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Where's The Beef From?

Increasing Number Of Hotel Restaurants Look To Source Locally

Wednesday, June 12, 2019
Steve Pike
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There has been a lot of talk and activity the past few years among chefs and food and beverage executives regarding buying “local" and sustainability in food products. To many chefs and executives, as well as dining guests, “local" and sustainable primarily refers to fruits and vegetables. That’s easy to see why, as fruit and vegetable vendors – depending on the season - basically can be found on any corner in states such as Florida, Georgia, Texas and California.

But to borrow an old phrase, “Where’s the Beef?" Steakhouses remain the most popular eateries at hotels and resorts around the country, so it goes to reason that sourcing quality beef is every bit as important – perhaps more so – than sourcing local fruits and veggies.

Selecting a beef vendor, said George Bargisen, food and beverage director at the Gaylord Rockies Resort & Convention Center in Aurora, CO, is no different than selecting produce and vegetable vendors. The recently-opened resort is home to the Old Hickory Steakhouse.

“You’re looking for something local – and a story or connection we can have for the wait staff to portray to the customer," said Bargisen. “We want to provide some things that other places don’t have – not just in beef, but in pork and lamb and other pieces.

“Everyone has a ‘benchmark’ steakhouse at home. We have to keep that in mind. So we have to have something that’s a competitive edge, but also something that feels like our guests’ expectations."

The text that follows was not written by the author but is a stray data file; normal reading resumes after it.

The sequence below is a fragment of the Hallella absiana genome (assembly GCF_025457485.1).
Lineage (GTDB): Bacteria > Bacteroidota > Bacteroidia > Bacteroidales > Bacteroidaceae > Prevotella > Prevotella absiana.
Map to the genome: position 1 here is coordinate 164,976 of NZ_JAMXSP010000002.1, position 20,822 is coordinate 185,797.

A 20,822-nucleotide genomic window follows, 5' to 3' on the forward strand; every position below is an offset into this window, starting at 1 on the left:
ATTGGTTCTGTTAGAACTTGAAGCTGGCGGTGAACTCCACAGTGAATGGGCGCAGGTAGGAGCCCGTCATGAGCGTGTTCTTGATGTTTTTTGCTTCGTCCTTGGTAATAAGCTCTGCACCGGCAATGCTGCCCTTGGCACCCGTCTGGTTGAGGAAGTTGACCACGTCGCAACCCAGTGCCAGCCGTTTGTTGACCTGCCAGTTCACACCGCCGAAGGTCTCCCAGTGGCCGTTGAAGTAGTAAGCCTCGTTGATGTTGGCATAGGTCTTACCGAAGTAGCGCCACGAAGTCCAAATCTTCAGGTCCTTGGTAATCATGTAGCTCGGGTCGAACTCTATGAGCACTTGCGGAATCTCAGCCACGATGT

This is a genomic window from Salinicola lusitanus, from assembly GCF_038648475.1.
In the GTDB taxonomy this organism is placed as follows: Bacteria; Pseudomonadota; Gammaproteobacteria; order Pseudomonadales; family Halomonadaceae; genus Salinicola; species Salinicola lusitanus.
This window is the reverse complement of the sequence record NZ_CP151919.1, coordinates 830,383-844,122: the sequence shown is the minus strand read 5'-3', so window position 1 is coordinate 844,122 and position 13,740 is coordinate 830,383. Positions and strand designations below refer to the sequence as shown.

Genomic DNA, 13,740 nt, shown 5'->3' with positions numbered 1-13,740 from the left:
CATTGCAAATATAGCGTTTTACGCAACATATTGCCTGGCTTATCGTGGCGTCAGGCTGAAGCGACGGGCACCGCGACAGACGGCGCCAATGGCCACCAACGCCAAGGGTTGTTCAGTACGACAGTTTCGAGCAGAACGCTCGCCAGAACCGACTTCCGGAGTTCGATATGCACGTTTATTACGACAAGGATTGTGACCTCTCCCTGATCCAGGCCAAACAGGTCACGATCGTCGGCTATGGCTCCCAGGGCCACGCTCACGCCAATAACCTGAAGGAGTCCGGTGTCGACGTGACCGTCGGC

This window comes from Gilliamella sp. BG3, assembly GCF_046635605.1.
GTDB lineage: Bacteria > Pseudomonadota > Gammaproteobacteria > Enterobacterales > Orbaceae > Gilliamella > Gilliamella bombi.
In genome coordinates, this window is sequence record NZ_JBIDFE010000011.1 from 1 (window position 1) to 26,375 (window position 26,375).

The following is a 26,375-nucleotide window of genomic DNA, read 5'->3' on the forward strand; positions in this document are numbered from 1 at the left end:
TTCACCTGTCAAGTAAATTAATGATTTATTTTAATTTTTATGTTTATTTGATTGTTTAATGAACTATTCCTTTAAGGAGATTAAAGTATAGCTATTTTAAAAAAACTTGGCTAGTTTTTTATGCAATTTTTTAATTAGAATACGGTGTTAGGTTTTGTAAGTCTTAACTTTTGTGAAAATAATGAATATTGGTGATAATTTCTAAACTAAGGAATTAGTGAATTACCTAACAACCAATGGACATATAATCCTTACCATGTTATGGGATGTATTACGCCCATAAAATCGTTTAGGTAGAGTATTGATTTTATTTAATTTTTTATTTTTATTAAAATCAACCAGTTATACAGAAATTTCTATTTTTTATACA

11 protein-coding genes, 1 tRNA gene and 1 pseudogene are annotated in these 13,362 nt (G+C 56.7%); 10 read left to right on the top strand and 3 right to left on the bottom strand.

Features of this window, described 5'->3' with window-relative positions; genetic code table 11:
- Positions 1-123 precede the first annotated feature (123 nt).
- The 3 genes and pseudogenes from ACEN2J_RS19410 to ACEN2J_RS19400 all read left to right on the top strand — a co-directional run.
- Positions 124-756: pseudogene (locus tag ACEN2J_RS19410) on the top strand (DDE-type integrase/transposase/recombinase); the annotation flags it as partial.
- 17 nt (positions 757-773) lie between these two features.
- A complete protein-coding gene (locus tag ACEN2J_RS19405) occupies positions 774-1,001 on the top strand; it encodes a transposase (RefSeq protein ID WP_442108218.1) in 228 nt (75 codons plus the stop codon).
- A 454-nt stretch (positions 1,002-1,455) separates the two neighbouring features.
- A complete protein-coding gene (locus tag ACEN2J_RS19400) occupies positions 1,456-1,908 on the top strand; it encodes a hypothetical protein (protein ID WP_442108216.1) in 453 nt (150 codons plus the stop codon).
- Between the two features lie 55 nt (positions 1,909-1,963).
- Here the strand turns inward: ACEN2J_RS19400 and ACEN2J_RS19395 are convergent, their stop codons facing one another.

For Jose Delgado, executive chef at Richard Sandoval’s Toro Toro Pan-Latin steakhouse at the InterContinental Miami, selecting a good beef vendor is important because you want to know where the product is coming from and how well it is treated.

“It is also important to go meet the vendors and take a look at the farms," Delgado said. “I always speak to my vendors and see what the farms do and how they do it to ensure they can provide the quality I want for my restaurant.

“It is very important to make sure that we are getting the proper, best grade that we can. We like to select the best meat that have the best qualities in tenderness, juiciness and flavor. We offer a variety of steaks from Tomahawk and Porterhouse to dry-age meats. Picking the right cuts is important in order to create a good menu.

“At Toro Toro, we have around nine different cuts of steak, including pork chops. Overall, I think it is the chef's job to bring innovative ideas in on how to cook the steaks with more flavors instead of doing the same thing every restaurant is doing. Our focus is to bring the best grade and the best charcoal to cook the best steaks around," he said.